Environmental Litigation


The Dust Bowl of the 1930s caused a large migration of families from the Midwest to the West and represented one of the first times the country faced a large-scale environmental disaster that claimed many peoples’ properties and livelihoods. Most families during this time lost their farms and homesteads due to the severe environmental conditions.

Since the 1930s, the country has faced many environmental disasters, several of which were exacerbated or even caused by companies, individuals, or local/federal governments.


Wildfires have ravaged the West caused by dry conditions throughout this part of the country. While many fires are natural in their origins (often caused by lightning), others may be caused by the negligent actions of individuals. Recently, a fire in Arizona was caused by an individual who shot a target as part of a gender reveal party, leading to an explosion, which caused a 47,000-acre wildfire. This individual was held responsible for his actions in causing the fire, although no properties were destroyed.

Other fires have been caused by campers and hikers in the backcountry of national and state parks. Fires can quickly spread in the right conditions, and while most are unintentionally started, states still have provisions which enable a property owner to bring an action against the responsible party after damage to their property, or loss of life.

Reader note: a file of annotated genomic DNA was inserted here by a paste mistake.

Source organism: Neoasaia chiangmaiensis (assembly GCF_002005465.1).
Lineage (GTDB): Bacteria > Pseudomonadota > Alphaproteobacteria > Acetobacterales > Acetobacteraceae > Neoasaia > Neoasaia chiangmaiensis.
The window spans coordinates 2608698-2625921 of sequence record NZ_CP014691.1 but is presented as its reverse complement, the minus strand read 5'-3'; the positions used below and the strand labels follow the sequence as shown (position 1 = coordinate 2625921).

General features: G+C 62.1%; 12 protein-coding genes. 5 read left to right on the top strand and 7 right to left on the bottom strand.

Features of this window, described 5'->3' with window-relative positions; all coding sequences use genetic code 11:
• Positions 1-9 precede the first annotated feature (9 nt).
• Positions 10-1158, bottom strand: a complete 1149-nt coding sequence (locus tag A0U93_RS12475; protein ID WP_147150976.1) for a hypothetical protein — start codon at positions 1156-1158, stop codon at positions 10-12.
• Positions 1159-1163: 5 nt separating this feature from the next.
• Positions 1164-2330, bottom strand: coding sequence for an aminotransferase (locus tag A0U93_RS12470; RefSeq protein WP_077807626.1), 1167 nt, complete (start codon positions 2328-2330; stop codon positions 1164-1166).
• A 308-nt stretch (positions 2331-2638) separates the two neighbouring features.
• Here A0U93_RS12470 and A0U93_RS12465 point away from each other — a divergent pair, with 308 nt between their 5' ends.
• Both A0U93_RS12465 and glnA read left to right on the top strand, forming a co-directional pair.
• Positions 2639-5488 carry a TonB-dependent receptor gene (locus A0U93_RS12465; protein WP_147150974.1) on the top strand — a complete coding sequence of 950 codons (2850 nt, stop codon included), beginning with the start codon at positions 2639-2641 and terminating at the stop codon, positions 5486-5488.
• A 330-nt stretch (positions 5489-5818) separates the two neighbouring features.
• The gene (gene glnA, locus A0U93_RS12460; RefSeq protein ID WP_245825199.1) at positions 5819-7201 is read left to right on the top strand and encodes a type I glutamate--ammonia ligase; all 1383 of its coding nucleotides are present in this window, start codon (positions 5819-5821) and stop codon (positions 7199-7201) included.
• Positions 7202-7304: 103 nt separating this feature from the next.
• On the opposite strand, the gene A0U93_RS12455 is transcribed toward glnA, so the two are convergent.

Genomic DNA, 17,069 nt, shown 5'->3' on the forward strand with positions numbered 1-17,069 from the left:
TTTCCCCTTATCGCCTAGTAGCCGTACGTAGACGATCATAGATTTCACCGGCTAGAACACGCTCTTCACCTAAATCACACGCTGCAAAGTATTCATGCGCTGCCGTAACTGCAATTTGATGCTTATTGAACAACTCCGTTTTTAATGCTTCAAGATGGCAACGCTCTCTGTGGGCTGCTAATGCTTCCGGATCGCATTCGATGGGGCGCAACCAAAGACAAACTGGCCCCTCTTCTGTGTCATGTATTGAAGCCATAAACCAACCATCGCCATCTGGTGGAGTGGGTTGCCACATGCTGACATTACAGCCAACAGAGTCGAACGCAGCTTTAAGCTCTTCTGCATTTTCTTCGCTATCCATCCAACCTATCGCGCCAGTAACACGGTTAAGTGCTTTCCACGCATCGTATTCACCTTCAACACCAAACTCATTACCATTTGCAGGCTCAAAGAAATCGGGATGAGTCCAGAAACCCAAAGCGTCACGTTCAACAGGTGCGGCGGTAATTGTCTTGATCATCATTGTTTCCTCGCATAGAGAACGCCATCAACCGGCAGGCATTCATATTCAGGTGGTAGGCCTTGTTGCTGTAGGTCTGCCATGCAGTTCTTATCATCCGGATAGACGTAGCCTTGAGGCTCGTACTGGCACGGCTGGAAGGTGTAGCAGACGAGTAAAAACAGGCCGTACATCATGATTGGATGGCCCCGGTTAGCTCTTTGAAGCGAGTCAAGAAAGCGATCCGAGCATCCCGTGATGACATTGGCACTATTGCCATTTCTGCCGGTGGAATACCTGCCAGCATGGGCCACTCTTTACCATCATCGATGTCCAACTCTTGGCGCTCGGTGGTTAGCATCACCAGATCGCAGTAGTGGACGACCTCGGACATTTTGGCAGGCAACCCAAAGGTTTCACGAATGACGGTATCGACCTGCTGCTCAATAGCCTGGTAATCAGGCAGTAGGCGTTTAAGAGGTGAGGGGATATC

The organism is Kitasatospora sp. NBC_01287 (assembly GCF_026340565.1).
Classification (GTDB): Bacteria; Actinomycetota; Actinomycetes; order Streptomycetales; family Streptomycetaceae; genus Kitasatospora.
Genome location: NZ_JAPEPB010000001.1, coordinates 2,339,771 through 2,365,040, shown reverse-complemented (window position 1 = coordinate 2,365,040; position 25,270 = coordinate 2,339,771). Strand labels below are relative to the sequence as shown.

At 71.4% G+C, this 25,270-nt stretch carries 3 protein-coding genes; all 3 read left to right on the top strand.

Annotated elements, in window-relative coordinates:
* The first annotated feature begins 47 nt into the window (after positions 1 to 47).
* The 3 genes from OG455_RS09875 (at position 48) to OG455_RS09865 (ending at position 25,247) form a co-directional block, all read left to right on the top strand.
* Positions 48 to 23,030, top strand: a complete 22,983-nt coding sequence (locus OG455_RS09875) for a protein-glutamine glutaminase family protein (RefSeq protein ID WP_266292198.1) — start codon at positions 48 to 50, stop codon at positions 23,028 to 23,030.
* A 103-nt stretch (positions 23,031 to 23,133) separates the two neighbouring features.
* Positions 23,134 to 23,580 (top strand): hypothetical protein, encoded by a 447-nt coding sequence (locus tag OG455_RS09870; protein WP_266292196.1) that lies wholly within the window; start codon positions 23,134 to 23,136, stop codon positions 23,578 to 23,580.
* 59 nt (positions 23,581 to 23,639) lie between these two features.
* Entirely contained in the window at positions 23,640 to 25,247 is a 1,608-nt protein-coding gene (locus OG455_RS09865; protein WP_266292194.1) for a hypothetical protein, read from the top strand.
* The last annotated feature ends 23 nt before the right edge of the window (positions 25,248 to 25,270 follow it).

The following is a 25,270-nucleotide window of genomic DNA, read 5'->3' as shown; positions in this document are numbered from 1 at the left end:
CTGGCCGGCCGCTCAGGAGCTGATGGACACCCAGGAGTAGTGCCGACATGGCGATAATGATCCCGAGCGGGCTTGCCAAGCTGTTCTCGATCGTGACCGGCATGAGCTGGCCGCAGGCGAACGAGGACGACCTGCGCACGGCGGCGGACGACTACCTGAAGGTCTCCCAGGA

The country was glued to their news reports last year witnessing the destruction of Houston, Puerto Rico, and Florida as hurricanes ravaged the Gulf of Mexico. These disasters were unprecedented in size and scale, particularly Hurricane Harvey which dumped more than 50 inches of rain across some parts of Texas. The loss of property was staggering during the last hurricane season, and sometimes resulting injuries or even loss of life was caused by the failure of federal and local governments to work together to combat the disaster.

Some floods may be caused by the lack of infrastructure in a part of the city which has long required oversight. For example, in Houston, the city allowed hundreds of homes to be built in an area near two reservoirs although the federal government warned that this area was prone to flooding. The resulting flooding after Hurricane Harvey was certainly unprecedented, but the homeowners of these homes built near the reservoir have initiated action against the localities for their role in building and selling houses in this vicinity.

Oil Spills

While most environmental disasters involve the negligent behavior of individuals in mitigating the damage, oil spills are directly caused by a company. The consequences of oil spills can be devastating to the community nearby and can lead to permanent property loss. Oil spills lead to extreme environmental and health concerns and often the company responsible will be forced to pay property owners and others impacted by the spill.


If you have suffered damage or injuries as a result of environmental disasters, do not hesitate to contact an attorney to determine if you are able to bring a claim against a company which might have contributed to your damages.